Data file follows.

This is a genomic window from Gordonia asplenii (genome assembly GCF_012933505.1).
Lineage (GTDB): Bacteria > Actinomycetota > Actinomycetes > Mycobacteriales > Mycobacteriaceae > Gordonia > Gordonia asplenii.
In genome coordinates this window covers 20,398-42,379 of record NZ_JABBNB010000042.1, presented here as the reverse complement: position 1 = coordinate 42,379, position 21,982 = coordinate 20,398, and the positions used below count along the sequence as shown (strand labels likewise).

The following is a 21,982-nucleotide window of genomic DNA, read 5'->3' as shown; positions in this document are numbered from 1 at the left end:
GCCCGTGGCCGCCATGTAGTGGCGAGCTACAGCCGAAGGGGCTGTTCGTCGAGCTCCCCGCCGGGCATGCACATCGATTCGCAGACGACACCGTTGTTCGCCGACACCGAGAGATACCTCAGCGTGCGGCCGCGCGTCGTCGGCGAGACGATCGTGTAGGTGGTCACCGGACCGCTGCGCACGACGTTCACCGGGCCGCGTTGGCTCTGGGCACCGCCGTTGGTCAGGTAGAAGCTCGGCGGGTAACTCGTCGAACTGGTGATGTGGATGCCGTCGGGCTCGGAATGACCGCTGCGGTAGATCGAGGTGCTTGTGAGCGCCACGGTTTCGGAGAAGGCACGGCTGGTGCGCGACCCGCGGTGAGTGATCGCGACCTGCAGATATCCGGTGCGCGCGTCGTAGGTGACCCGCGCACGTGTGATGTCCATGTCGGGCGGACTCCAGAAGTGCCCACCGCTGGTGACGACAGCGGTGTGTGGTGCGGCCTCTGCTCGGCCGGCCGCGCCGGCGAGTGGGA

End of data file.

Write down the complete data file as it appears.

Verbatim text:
This is a genomic window from Gordonia asplenii (genome assembly GCF_012933505.1).
Lineage (GTDB): Bacteria > Actinomycetota > Actinomycetes > Mycobacteriales > Mycobacteriaceae > Gordonia > Gordonia asplenii.
In genome coordinates this window covers 20,398-42,379 of record NZ_JABBNB010000042.1, presented here as the reverse complement: position 1 = coordinate 42,379, position 21,982 = coordinate 20,398, and the positions used below count along the sequence as shown (strand labels likewise).

The following is a 21,982-nucleotide window of genomic DNA, read 5'->3' as shown; positions in this document are numbered from 1 at the left end:
GCCCGTGGCCGCCATGTAGTGGCGAGCTACAGCCGAAGGGGCTGTTCGTCGAGCTCCCCGCCGGGCATGCACATCGATTCGCAGACGACACCGTTGTTCGCCGACACCGAGAGATACCTCAGCGTGCGGCCGCGCGTCGTCGGCGAGACGATCGTGTAGGTGGTCACCGGACCGCTGCGCACGACGTTCACCGGGCCGCGTTGGCTCTGGGCACCGCCGTTGGTCAGGTAGAAGCTCGGCGGGTAACTCGTCGAACTGGTGATGTGGATGCCGTCGGGCTCGGAATGACCGCTGCGGTAGATCGAGGTGCTTGTGAGCGCCACGGTTTCGGAGAAGGCACGGCTGGTGCGCGACCCGCGGTGAGTGATCGCGACCTGCAGATATCCGGTGCGCGCGTCGTAGGTGACCCGCGCACGTGTGATGTCCATGTCGGGCGGACTCCAGAAGTGCCCACCGCTGGTGACGACAGCGGTGTGTGGTGCGGCCTCTGCTCGGCCGGCCGCGCCGGCGAGTGGGA